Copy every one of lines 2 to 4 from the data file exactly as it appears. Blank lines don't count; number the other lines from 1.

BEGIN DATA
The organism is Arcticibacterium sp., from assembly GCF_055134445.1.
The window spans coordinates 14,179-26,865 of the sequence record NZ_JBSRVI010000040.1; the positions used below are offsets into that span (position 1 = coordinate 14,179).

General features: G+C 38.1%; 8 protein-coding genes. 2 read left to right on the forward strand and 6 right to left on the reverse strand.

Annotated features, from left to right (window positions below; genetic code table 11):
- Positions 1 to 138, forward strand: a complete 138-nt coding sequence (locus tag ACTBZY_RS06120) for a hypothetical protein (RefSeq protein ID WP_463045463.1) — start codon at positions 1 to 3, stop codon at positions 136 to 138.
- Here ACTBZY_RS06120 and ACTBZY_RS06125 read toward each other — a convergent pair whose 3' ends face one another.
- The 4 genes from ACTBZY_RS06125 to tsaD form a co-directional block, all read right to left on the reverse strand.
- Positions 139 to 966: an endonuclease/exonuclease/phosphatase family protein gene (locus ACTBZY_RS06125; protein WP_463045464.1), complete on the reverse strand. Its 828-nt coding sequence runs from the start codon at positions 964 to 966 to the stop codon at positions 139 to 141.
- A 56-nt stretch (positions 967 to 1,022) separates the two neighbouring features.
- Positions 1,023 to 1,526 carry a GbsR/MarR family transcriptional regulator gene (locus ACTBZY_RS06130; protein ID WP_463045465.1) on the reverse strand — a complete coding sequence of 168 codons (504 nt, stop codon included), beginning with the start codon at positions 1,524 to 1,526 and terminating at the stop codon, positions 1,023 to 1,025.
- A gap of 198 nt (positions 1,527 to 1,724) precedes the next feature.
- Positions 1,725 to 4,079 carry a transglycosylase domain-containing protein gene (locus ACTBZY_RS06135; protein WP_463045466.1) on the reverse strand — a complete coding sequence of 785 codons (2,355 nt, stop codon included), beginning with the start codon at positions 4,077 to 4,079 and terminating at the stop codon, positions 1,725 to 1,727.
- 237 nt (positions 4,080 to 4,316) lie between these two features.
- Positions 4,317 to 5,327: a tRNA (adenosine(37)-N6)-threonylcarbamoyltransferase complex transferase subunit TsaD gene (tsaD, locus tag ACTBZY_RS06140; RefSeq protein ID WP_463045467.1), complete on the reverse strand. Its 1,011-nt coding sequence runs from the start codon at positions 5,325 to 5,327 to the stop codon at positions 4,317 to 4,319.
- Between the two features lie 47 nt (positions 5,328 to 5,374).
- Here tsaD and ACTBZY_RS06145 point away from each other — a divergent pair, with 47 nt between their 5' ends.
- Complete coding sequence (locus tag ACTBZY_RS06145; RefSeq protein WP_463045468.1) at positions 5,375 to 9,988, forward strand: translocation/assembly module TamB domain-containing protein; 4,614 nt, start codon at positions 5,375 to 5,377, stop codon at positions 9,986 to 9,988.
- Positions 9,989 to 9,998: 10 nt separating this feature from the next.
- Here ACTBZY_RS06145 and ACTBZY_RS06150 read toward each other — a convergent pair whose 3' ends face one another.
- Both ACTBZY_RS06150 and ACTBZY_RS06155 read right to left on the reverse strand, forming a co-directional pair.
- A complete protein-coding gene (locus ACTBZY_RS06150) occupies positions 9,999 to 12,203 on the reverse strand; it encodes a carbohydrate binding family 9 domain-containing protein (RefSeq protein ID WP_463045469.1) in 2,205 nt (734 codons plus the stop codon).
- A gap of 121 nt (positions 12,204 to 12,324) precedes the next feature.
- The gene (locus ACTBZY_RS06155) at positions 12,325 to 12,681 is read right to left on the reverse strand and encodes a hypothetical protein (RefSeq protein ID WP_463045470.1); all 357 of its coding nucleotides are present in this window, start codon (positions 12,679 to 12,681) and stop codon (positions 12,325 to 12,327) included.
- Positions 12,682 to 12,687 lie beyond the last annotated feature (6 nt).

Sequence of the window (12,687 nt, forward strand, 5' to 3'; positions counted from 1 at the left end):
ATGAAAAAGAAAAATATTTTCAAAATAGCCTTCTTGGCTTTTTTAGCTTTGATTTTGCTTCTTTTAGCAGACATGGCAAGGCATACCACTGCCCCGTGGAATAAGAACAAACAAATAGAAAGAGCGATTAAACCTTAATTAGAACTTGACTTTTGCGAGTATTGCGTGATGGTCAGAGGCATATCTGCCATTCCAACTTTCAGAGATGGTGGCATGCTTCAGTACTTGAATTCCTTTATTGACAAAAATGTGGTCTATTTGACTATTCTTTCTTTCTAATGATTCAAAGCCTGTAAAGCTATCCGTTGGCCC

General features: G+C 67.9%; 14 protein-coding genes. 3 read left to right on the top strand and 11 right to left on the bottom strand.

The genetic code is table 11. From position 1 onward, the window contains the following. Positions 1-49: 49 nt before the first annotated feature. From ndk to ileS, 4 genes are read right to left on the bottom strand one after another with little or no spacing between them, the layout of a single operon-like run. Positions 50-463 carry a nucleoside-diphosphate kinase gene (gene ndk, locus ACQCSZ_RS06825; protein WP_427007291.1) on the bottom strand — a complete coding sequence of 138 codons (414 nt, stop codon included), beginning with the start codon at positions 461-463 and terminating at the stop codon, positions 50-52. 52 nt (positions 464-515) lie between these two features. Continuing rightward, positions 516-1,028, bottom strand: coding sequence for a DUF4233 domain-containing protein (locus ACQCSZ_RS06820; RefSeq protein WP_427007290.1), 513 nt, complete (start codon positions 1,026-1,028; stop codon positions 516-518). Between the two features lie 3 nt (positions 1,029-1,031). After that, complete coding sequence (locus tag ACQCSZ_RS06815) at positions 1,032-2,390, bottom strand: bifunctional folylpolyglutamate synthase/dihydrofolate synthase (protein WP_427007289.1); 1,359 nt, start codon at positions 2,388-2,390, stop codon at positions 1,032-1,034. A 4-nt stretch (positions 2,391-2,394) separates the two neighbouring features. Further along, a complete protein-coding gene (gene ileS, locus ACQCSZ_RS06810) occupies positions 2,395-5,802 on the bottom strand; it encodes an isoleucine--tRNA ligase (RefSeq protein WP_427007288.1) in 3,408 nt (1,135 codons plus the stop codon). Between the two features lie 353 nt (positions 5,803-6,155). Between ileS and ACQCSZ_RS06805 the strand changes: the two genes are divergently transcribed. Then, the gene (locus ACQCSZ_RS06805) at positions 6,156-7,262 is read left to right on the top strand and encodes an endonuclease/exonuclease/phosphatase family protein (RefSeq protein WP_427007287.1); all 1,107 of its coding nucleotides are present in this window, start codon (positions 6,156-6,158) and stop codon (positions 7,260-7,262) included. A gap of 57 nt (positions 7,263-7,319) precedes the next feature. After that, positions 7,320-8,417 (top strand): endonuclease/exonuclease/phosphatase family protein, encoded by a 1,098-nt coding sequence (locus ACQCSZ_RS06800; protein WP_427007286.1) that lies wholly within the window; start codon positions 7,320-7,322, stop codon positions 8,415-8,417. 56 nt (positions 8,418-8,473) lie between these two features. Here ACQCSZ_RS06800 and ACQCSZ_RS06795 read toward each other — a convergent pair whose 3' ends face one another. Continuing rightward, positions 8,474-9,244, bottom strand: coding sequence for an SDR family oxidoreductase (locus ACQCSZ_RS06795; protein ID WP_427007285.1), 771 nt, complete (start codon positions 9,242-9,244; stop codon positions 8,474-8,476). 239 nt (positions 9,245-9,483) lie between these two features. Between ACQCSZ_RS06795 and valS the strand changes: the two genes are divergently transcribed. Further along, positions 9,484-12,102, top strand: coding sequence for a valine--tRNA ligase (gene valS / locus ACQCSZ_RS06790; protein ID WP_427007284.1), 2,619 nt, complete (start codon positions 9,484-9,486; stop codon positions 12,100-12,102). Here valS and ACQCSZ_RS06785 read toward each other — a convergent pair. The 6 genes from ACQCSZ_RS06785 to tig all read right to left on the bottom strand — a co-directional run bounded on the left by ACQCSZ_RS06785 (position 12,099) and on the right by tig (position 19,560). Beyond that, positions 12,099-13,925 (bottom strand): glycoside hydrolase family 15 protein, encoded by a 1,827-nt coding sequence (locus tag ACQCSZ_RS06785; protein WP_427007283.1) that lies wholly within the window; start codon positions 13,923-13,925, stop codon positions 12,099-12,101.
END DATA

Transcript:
The window spans coordinates 14,179-26,865 of the sequence record NZ_JBSRVI010000040.1; the positions used below are offsets into that span (position 1 = coordinate 14,179).

General features: G+C 38.1%; 8 protein-coding genes. 2 read left to right on the forward strand and 6 right to left on the reverse strand.

Annotated features, from left to right (window positions below; genetic code table 11):